Pasadena Community Foundation was recently gifted a priceless piece of artwork in recognition of the Foundation’s early support of the “Mano a Mano” program at Pasadena’s National Day Laborer Organizing Network (NDLON) and its affiliate organization, the Pasadena Community Job Center. The artwork honors a year of community partnerships and shared solidarity.
Artist and NDLON member Ramiro Vega presented his artwork to PCF President and CEO Jennifer DeVoll during the one-year anniversary celebration of Mano a Mano, a food distribution program that began in May, 2020 in response to the COVID-19 pandemic. At that time, the skilled day laborers of the Job Center were facing public health and unemployment crises, and Mano a Mano was created to address the immediate needs of the laborers and their families. Addressing food insecurity is the primary goal of the program, but it also assists clients with rental assistance and COVID-19 testing and vaccines.
Mano a Mano, which means “hand in hand” in Spanish, was made possible with funding from Pasadena Community Foundation and partnerships with faith-based communities and the LA Regional Food Bank. Program Manager Nancy Torres points out that for the staff at NDLON, the concept of “Mano a Mano” is an important one because it emphasizes shared solidarity and minimizes the idea of charity. Torres notes, “Families are receiving assistance not because they cannot care for themselves but because they are experiencing a moment of difficulty due to the pandemic. We share what we have and work together to help keep our extended family healthy.”
Artwork Honors the Nourishment of a Community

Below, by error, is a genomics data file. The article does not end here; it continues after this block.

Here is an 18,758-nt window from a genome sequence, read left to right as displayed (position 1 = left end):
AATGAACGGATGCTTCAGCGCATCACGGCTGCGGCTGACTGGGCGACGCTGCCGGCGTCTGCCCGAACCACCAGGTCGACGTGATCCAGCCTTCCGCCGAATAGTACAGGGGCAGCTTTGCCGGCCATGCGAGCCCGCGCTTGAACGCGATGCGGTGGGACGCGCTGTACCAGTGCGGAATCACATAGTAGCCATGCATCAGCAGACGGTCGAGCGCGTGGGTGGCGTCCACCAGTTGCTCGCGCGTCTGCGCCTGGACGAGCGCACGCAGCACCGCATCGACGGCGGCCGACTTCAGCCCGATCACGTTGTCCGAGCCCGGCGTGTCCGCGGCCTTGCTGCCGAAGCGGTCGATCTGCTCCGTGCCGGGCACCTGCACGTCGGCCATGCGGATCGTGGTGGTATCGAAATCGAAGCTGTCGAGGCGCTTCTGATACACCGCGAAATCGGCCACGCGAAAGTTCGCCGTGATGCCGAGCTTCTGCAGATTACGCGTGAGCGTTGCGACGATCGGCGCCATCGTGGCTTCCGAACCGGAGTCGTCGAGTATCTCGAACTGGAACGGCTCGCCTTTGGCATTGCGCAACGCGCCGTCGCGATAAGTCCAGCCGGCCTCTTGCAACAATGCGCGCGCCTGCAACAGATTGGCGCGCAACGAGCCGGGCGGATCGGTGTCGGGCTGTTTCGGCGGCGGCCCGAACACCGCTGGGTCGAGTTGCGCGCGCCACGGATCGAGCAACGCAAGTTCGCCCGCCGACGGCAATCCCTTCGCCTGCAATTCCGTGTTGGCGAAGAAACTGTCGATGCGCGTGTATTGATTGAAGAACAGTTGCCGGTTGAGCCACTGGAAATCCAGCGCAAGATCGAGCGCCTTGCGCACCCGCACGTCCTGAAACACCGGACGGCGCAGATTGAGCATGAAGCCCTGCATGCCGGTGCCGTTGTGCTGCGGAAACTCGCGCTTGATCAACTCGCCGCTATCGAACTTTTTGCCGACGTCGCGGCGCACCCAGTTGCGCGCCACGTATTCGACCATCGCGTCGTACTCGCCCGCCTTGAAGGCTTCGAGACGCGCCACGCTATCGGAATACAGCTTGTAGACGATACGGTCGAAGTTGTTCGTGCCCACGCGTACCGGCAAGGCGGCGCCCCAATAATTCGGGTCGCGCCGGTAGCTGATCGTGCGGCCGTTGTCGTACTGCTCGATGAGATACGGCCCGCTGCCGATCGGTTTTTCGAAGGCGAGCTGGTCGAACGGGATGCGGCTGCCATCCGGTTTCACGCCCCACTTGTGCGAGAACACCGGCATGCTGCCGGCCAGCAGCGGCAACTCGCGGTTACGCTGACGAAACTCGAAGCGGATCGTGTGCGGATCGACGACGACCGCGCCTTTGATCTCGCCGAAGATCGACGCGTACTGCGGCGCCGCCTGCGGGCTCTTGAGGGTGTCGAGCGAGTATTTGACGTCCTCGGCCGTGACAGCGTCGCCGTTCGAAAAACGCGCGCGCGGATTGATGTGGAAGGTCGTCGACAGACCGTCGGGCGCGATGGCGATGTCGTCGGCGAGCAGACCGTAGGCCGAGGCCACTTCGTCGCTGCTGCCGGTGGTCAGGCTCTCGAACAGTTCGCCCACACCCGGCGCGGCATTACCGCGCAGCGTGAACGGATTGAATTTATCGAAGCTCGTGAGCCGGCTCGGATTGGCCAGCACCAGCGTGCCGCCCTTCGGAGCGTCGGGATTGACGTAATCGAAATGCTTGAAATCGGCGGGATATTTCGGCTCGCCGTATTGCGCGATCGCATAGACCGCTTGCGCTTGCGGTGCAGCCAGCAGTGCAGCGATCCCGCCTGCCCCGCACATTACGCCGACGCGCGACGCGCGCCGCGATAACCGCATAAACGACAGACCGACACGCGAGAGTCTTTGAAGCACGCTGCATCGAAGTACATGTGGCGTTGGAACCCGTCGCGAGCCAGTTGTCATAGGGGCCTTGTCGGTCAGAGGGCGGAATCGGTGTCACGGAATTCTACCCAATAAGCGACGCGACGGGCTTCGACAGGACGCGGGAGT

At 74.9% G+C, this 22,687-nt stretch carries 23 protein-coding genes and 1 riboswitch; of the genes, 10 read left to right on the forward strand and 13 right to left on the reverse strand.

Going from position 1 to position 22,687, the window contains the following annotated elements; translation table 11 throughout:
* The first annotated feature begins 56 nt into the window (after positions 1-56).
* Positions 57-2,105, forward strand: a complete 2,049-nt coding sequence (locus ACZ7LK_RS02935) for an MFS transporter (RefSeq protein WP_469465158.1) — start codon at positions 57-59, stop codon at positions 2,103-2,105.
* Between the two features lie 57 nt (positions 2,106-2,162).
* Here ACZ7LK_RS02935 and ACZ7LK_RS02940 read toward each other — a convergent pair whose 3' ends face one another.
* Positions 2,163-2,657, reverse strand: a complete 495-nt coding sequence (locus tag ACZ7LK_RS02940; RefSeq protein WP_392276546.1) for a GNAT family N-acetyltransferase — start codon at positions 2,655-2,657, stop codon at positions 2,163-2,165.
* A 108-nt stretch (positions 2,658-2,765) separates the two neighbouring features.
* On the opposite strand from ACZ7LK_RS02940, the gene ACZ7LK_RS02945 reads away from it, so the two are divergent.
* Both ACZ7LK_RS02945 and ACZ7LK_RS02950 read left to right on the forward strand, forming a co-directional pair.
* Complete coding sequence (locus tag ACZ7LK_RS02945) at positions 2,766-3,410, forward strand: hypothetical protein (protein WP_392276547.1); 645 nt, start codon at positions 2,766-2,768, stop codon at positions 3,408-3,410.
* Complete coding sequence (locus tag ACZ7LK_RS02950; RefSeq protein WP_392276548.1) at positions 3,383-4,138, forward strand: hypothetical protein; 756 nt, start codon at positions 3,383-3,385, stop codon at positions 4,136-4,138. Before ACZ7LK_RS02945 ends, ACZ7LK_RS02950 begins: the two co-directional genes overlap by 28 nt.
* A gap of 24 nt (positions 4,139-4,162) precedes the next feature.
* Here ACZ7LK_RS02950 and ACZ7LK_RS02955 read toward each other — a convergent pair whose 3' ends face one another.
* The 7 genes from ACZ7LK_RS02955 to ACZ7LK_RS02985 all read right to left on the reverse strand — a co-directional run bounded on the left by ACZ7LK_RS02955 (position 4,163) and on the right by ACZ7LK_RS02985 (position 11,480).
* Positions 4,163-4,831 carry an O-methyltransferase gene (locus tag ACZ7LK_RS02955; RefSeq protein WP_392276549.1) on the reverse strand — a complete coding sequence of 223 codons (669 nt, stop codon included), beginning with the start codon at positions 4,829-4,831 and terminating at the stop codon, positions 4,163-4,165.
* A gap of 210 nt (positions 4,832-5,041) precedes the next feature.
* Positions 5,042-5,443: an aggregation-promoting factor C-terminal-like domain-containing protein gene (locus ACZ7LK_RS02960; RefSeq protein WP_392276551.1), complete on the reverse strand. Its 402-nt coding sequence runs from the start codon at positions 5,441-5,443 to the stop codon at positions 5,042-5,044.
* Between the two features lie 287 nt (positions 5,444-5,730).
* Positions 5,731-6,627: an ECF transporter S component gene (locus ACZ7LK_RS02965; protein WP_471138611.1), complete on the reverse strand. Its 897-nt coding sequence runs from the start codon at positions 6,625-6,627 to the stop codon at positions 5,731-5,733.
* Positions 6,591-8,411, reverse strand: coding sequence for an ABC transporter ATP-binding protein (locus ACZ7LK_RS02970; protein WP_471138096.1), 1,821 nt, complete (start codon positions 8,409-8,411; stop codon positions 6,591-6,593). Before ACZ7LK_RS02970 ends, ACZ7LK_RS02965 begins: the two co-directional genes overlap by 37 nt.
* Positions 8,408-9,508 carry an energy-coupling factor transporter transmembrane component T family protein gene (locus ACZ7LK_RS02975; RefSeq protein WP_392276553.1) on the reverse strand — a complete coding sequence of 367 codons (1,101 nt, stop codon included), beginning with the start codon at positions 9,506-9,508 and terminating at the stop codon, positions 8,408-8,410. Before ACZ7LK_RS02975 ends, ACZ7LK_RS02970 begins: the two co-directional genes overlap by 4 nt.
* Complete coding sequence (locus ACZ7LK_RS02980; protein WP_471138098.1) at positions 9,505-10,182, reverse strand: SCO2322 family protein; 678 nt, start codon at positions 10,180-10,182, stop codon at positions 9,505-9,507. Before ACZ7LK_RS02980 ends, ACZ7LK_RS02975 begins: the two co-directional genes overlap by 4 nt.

For the anniversary celebration, Ramiro Vega was asked to create two artworks: one for PCF and one for another integral program partner, Pasadena Covenant Church. Vega, a native of Mexico City, is a self-taught artist who loves to create art to relax. With artistry that calls to mind the intricate designs of Tournament of Roses Parade floats, Ramiro’s creation uses seeds, fibers, and grains to showcase the logo of Mano a Mano and the spirit of solidarity that underpins the program’s daily work. “I like to work with seeds and natural things, but I also work with paint and wood. The art I created for Mano for Mano was very specific because I wanted to find something to represent the important work of this program. For me, the basket and foods represent the nutritious food that NDLON gives to me and the people.”
Vega created the over the course of a month, working carefully to meet his high standards. “I am a detail-oriented person (in) work and art. When I am on a job, I take pride in a high level of attention and detail in my work. When I come home and create art, I also take pride in providing a high level of attention to detail. I could only work in small time spans to ensure it was well done.”
As a member of NDLON for 22 years, Vega saw the artwork as one way he could give back to an organization that has allowed him to provide for his family of four and has protected his dignity and rights as a day laborer. “More than anything, NDLON has helped me find work. Thanks to this place, I have an opportunity to move ahead. Through this work, I am able to take care of my basic needs and those of my family. The Job Center protects us. There is a high level of confidence from those hiring workers that the workers will be reliable, and at the same time, we are protected because the Job Center ensures we are registered and paid fairly.”
As Need Increases, Lend Your Hand in Support
According to Program Manager Nancy Torres, since May of 2020, Mano a Mano has helped 7,500 families with food baskets with onsite, drive-thru distributions and home deliveries. And although businesses are re-opening and vaccinations are available, Torres says the need continues to increase at NDLON: 20 additional families signed up for food support in June, and 27 families did so in May.
The program is also in desperate need for better transportation. “We use 200 hours of volunteer labor with every food distribution – those are volunteers using their own vehicles. I sometimes do not have enough funds to pay for their gas. We really need our own transportation, and have launched a campaign to raise $50,000 to purchase a van to help us with our food deliveries.”
Pasadena-area residents can help Mano a Mano continue its work in two ways:
- Help NDLON raise funds to purchase a van with a donation.
- Visit Grocery Outlet in South Pasadena to participate in the Independence from Hunger Campaign, which runs through July and supports Mano a Mano. 1401 Huntington Dr, South Pasadena, CA 91030.